Prosperous as it is, Malaysia is small change for Star. The crock of gold is China, biggest of the expanding television markets. Star says that 1993 alone saw a five-fold increase in the number of Chinese homes receiving its signal.
But the Chinese government does not want its people to watch uncensored Star TV, and certainly not the BBC World Service Television News which it carries, with all its reporting of human rights issues, Tiananmen anniversaries and other 'negative' matters. A recent People's Daily commentary said: 'It is essential to control foreign satellite television programmes, which propagate foreign culture and moral values and exert and especially strong influence on young people.'
Last week the Chinese government published new regulations restricting the ownership of satellite dishes: individuals are banned from installing or using satellites, and those who have them must dismantle them immediately. Manufacturers of dishes or shops that sell satellite equipment must be registered.
Can this be enforced? A crackdown would be resented, but dishes have certainly disappeared from Peking shops, and although most things can be bought in the backstreets, an illegal dish would be hard to hide.
If China is the biggest potential market for Star, India is not far behind - and hardly less touchy about satellite television. Mr Murdoch has been branded a 'cultural invader', out to subvert Indian morals. 'What we have preserved over the past 5,000 years could be eliminated by foreign media,' one former prime minister said.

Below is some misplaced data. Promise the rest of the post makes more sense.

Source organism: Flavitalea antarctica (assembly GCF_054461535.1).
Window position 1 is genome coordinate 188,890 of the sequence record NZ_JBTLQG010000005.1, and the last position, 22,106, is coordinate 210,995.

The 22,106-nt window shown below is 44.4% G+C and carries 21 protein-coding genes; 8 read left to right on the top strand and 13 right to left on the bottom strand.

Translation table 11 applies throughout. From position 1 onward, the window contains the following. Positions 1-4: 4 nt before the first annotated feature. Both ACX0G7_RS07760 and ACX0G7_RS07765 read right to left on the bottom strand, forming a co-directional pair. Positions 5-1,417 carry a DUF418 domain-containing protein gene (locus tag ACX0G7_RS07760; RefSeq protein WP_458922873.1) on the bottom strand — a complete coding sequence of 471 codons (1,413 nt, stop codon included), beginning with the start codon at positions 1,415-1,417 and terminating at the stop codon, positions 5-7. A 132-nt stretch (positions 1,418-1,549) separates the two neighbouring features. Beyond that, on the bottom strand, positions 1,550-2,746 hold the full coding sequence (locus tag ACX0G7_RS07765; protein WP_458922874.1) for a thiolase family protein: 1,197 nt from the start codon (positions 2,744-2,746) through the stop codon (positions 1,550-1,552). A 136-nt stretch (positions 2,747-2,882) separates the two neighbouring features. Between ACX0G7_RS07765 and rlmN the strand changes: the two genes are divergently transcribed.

When he met the Prime Minister, Narasimha Rao, and the Indian media, Mr Murdoch performed yogic feats of verbal gymnastics. The Sun's Page Three Girls notwithstanding, he described himself as an old- fashioned Calvinist who frowns on his daughter watching too much MTV. Like China, India dislikes the BBC, and Mr Murdoch pleased his hosts by raising the possibility that he may drop BBC news (which he too dislikes, for commercial reasons) from Star. The split is widely expected in December.
And Mr Murdoch showed his Indian hosts his ingratiating side. 'I believe that the world has a very inadequate understanding of what is happening in this country. We should be publishing and broadcasting a lot more about India,' he said. 'We don't plan to beam only signals to India. We will make films, TV shows, dramas and entertainment programmes, for which we expect to be a major employer of Indian talent - writers, actors and so on.'
Events in India are running in his direction. It has a huge middle class hungry for information and entertainment, and it is going through rapid economic liberalisation. The government may be nationalistic, but it is hard to see how Mr Murdoch can be kept at bay.
From India, Mr Murdoch went to Indonesia ('Great interest. I will be back in three or four months'), which shares Malaysia's approach, if not its confrontational style. Then it was back to Hong Kong.
Mr Murdoch has effectively moved to the colony, buying a home on the peak and setting up office on the 12th floor of Star headquarters. But even here he is not entirely welcome.
He ruffled local feathers by selling the leading English-language newspaper, the South China Morning Post, to a close 'friend of China', raising fears about the paper's future freedom. Locals were not impressed either when he spoke of moving Star to Australia if there were problems after the handover to China in 1997.
This weekend, according to sources in the colony, Mr Murdoch is visiting China to mend fences. He will need all his famous charm to persuade the Peking regime to soften its stance.